What they're saying…
Excerpts from recent editorials in newspapers in the United States and abroad:
The News-Gazette, Champaign, Ill. on the economic stimulus bill:
Given the general nervousness about the economy, it's pretty clear that the Democratic-controlled Congress and Republican President George Bush will pass an economic-stimulus package designed to prevent a feared recession.
But there's a danger, in this election year, of a political bidding war aimed more at stimulating the loyalty of voters than the economy.
President Bush announced a general tax-stimulus package Friday, suggesting tax rebates to individuals and families and tax cuts intended to spur business spending and hiring. ...
But there are all different directions this program can go, and that could be a problem if legislators don't exercise some restraint.
... U.S. Sen. Edward Kennedy of Massachusetts said the package must ''start and end with America's working families'' while New York Democratic U.S. Sen. Charles Schumer said legislation must not only include tax rebates but ''spending stimuli that jump start the economy.'' Congressional aides say greater food-stamp allotments are up for discussion. ...
The die, however, has been cast, and it's likely that most people will get a check from the government. But Congress needs to be careful not to exacerbate a problem it's trying to solve.
San Antonio Express-News, on wiretap failures:
Politicians can talk all they want about national security, but what the FBI really needs is a good office manager.
If that sounds facetious, consider a recent development that is as disturbing as it is embarrassing: A telephone company recently cut off an international wiretap after the agency failed to pay its bill on time, according to a government audit released this month.
The audit, conducted by the Justice Department, criticized the FBI for the poor handling of funds used for undercover investigations, Reuters reported.
And while the incompetence led to the disruption of a wiretap case, it has repercussions beyond a single incident, making the agency vulnerable to theft and mishandled invoices, according to the audit.
Politicians engage in lofty debates about whether the Foreign Intelligence Surveillance Act, which governs electronic spying in intelligence cases, makes it too cumbersome for agents pursuing leads on terrorism.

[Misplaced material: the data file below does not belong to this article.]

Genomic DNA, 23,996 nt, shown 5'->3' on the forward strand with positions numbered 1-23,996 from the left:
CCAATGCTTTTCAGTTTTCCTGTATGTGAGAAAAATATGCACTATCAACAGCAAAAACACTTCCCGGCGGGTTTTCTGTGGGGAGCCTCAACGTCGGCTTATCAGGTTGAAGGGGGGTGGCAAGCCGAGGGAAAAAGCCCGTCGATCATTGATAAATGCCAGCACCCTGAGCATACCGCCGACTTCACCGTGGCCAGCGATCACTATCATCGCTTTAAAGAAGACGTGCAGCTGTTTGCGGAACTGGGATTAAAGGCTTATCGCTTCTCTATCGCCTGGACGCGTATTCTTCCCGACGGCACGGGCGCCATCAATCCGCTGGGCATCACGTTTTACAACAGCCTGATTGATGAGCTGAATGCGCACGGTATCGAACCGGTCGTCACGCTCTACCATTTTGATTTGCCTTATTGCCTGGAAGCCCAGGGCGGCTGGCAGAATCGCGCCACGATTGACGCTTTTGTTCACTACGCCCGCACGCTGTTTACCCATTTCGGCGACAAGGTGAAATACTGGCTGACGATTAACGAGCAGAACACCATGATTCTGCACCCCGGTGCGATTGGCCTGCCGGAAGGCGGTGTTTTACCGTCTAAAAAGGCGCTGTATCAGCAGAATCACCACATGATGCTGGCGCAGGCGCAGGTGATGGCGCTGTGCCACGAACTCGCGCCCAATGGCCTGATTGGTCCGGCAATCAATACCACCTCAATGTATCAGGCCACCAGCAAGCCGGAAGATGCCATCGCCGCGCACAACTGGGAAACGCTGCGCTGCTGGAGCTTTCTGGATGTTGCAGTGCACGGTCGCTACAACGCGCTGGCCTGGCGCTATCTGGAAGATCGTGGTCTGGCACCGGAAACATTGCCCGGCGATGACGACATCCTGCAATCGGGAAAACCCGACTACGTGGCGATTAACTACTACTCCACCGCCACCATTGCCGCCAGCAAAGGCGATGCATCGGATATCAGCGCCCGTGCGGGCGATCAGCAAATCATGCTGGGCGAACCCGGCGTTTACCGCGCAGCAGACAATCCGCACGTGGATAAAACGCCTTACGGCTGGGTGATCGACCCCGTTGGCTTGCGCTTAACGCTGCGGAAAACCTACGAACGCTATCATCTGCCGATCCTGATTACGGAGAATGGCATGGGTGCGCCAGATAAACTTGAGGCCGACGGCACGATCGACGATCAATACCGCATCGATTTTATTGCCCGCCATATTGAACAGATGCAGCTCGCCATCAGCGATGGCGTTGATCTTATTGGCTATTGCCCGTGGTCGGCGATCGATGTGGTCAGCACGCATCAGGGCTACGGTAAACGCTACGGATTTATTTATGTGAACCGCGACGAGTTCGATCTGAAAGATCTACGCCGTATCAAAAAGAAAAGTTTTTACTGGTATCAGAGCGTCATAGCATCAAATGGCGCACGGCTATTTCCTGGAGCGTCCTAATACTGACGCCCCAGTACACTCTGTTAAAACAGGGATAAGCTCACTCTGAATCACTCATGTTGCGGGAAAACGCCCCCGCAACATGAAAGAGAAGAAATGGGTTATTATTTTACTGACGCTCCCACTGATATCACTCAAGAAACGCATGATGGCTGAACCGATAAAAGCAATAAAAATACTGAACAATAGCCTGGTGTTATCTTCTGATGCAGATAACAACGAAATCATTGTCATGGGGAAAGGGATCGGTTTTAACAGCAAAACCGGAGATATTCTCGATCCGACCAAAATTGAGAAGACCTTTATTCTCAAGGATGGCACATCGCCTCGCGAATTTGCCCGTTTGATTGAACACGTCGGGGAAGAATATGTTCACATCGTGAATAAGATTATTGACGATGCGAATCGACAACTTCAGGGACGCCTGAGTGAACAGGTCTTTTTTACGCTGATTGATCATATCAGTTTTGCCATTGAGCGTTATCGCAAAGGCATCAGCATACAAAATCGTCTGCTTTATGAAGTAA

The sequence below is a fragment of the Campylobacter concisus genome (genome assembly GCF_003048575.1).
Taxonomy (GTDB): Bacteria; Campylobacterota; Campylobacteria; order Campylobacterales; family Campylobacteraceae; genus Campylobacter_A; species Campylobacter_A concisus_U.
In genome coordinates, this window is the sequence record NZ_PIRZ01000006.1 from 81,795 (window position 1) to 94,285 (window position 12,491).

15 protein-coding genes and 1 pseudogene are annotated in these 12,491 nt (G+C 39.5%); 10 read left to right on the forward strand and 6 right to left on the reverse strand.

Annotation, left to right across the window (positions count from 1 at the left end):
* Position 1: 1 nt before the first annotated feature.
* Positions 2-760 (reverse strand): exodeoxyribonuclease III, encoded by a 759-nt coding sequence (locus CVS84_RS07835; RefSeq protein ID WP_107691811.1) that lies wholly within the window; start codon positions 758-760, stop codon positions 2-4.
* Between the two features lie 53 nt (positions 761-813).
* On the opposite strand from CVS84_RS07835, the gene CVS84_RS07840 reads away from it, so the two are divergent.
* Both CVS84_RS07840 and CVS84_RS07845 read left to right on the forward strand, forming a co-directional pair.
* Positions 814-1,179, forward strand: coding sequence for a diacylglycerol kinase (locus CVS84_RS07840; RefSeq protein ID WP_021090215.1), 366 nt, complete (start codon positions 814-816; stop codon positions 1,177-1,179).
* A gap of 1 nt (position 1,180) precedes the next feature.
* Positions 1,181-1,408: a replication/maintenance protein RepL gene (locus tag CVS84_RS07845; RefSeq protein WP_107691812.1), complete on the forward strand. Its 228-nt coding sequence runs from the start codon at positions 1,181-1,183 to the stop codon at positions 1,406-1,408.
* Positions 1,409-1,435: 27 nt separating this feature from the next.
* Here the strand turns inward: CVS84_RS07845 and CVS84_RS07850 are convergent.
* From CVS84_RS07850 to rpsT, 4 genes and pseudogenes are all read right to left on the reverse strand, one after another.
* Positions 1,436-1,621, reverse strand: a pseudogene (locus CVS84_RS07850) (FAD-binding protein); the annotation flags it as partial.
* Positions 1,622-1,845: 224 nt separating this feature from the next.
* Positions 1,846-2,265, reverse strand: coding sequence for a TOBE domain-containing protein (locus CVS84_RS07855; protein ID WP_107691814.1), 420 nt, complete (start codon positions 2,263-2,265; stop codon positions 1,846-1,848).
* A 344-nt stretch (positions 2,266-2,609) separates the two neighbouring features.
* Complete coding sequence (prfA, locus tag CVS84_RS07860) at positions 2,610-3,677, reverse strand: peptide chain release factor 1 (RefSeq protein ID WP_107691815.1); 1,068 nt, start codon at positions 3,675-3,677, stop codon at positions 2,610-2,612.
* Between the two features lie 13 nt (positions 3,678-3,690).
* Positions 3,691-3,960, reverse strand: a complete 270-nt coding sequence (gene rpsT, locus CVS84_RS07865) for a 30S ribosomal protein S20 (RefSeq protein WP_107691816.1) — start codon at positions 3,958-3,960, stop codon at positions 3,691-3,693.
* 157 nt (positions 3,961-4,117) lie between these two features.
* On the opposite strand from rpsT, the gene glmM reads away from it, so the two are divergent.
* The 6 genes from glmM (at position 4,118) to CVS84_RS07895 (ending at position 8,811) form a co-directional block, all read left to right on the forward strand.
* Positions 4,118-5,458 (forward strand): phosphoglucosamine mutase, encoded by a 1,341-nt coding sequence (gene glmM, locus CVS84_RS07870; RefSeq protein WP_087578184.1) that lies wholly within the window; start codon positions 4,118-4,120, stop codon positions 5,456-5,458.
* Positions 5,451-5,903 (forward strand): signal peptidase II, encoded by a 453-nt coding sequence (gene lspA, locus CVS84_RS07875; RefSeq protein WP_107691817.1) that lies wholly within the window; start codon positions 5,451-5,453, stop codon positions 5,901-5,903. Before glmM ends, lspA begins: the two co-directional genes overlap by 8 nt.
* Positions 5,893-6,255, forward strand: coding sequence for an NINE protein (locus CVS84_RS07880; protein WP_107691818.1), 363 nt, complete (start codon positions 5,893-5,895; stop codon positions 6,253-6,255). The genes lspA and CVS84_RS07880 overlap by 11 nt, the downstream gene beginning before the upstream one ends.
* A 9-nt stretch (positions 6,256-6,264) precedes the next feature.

That debate, however crucial to the war on terrorism, is reduced to absurd irrelevance when the FBI cannot do what hard-working Americans are expected to do every month pay their bills on time. ...
The Lima News, Ohio, on state governments and balancing budgets.
The requirement that state government have a balanced budget gives those in charge only two options when money isn't there for everything. They either have to make cuts or they need to raise more money. Unfortunately, Ohio's recent past has seen government go for more money -- by way of increased taxes and fees.
Gov. Ted Strickland again this month broke with recent government practice. Concerned about the economy, the first-term Democratic governor's Office of Budget and Management has ordered state agencies to offer voluntary buyouts for at least 5 percent of their eligible employees...
No one wants to see Ohio or the nation slip into recession, if we aren't already there. However, in such times, government should respond the same way businesses and families do: by prioritizing expenses and cutting extras.
Grand Forks Herald, North Dakota, on border security:
... Currently, most motorists use a driver's license to get across the Canadian border. A few weeks ago, Congress delayed until mid-2009 a rule to require passports at the border, too. That law also left open the possibility that new high-security driver's licenses ultimately could substitute for passports, delivering convenience and cost-effectiveness to travelers as well as security to the government.